xf86PostKeyEvent and xf86PostKeyboardEvent

Andrew Zabolotny anpaza at mail.ru
Mon Mar 20 13:52:15 PST 2006

On Mon, 20 Mar 2006 02:06:44 -0500
"Zephaniah E. Hull" <warp at aehallh.com> wrote:

> These two functions (along with several others) are going to be
> reworked somewhat, most likely after 7.1 but hopefully before 7.2, at
> which point all of the input drivers will need at least some small
> changes, and in some cases some larger changes.
> Tablet drivers that support multiple tools will require some much
> heavier changes, but the specifics have not been put into concrete
> yet.
Aha, that's great. Xinput certainly lacks a code review session.

By the way, are there any plans on doing something with input device
axis numbers? For now gtk just always supposes that axis 0 is x, axis 1
is y, axis 2 is pressure, axis 3 is xtilt, axis 4 is ytilt, axis 5 is
wheel.... this looks like a kind of hack. Some string 'role' associated
with every axis or something like this would work... For example, on the
'pad' tablet subdevice I don't have x/y/pressure/xtilt/ytilt but for
example I have a wheel... but I can't define axis 5 without axes 0-4,
so gtk applications are fooled into thinking that 'pad' has valid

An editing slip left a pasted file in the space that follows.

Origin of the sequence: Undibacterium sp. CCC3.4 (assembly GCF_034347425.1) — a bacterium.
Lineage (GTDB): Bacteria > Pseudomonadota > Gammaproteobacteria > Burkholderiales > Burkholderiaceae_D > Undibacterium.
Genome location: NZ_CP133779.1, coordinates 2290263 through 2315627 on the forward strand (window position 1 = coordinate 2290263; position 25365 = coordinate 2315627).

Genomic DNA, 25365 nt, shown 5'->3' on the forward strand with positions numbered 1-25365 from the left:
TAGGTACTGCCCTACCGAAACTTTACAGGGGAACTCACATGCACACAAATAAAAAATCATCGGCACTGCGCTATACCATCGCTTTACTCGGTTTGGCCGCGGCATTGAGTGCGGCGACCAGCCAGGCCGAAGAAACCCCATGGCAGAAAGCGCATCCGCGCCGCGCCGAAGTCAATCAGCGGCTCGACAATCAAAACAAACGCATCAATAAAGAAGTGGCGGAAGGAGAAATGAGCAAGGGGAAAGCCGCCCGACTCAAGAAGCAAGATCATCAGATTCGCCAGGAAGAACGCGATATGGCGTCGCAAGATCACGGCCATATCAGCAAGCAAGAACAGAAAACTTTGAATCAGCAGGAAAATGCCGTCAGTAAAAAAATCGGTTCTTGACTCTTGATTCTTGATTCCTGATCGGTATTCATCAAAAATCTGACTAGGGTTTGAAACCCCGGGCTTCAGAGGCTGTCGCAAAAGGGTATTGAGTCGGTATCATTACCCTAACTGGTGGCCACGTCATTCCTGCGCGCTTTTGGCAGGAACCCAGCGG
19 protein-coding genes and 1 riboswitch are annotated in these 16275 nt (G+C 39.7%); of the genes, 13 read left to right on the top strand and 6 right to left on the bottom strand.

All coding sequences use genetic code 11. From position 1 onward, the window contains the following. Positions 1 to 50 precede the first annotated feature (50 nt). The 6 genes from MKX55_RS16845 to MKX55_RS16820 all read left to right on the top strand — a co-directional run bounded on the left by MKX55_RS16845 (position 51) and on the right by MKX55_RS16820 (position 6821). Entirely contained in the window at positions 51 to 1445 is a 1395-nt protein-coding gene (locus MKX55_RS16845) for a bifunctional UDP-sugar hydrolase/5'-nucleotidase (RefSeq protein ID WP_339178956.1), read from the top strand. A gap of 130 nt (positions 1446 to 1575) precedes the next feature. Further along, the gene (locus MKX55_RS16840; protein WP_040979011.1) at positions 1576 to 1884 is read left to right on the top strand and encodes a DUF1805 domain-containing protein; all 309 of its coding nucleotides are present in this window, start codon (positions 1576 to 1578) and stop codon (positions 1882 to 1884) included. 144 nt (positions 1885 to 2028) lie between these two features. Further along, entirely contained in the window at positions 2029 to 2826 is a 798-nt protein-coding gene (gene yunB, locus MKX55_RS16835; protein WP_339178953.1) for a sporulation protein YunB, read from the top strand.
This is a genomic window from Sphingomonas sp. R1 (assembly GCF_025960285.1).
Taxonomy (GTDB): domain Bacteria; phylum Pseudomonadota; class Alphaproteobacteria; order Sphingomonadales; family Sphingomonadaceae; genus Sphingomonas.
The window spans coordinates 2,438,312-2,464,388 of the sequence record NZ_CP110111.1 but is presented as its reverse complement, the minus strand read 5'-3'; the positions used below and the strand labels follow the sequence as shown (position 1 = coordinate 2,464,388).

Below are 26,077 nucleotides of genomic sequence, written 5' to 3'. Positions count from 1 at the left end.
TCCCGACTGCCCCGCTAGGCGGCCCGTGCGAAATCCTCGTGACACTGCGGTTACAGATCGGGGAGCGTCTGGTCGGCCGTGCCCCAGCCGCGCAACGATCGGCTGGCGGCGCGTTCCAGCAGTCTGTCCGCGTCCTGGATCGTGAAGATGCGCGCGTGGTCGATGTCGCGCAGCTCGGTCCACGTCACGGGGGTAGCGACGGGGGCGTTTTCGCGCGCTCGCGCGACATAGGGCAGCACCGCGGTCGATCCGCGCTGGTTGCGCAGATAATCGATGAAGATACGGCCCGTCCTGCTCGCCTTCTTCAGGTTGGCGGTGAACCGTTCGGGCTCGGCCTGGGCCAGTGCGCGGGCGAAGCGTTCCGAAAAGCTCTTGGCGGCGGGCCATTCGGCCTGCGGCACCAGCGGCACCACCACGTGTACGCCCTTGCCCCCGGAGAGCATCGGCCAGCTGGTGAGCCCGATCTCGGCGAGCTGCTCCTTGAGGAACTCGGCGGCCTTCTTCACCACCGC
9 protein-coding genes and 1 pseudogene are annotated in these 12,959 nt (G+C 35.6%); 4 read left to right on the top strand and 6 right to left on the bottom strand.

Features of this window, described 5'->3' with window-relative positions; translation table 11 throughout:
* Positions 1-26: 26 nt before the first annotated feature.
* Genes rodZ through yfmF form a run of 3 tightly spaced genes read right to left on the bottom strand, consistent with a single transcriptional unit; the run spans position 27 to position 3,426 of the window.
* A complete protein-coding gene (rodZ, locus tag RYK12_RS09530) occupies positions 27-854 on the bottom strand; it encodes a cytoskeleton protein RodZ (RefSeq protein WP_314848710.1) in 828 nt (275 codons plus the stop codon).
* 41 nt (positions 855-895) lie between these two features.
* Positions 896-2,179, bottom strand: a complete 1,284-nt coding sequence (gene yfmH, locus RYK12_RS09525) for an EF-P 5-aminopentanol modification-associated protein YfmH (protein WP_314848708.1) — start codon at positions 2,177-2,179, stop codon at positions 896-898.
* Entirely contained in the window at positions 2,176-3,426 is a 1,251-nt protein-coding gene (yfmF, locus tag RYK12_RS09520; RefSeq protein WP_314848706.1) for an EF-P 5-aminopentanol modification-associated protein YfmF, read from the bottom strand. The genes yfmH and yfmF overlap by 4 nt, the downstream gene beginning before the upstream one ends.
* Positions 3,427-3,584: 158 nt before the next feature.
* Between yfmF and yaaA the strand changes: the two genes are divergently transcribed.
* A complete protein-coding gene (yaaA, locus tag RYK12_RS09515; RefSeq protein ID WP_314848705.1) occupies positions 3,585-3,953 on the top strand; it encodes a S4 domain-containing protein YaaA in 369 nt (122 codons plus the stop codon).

x/y/pressure/tilt values.

> By the way, what's special about the wacom tablet in question that it
> requires a new driver?  What interface does it use and such?
Well, first it's a bluetooth tablet so I had to write the kernel driver
from scratch (all other wacom tablets are either serial or USB). And
second, like I said above, tablet buttons are unusable without using
special programs that translate extended button events into X11
events... I'm implementing this ability directly in the driver, e.g.
you may assign any x11 mouse/keyboard event to any tablet button
directly, and also you may choose whenever to generate a core event or
a 'extended input' event. The codebase for the driver is from the
wacom-linux project...

Why I'm concerned with buttons so much is that I've implemented in my
driver 17 'hot spots' along the edges of the active tablet area (but
outside of it) that work like buttons when you touch them with the
stylus/eraser. I discovered that tablet is sensible to one coordinate
along the edges of the active area, so I thought why not use it for
'pseudo-buttons' that would allow you to switch GIMP tools and do other
useful stuff...


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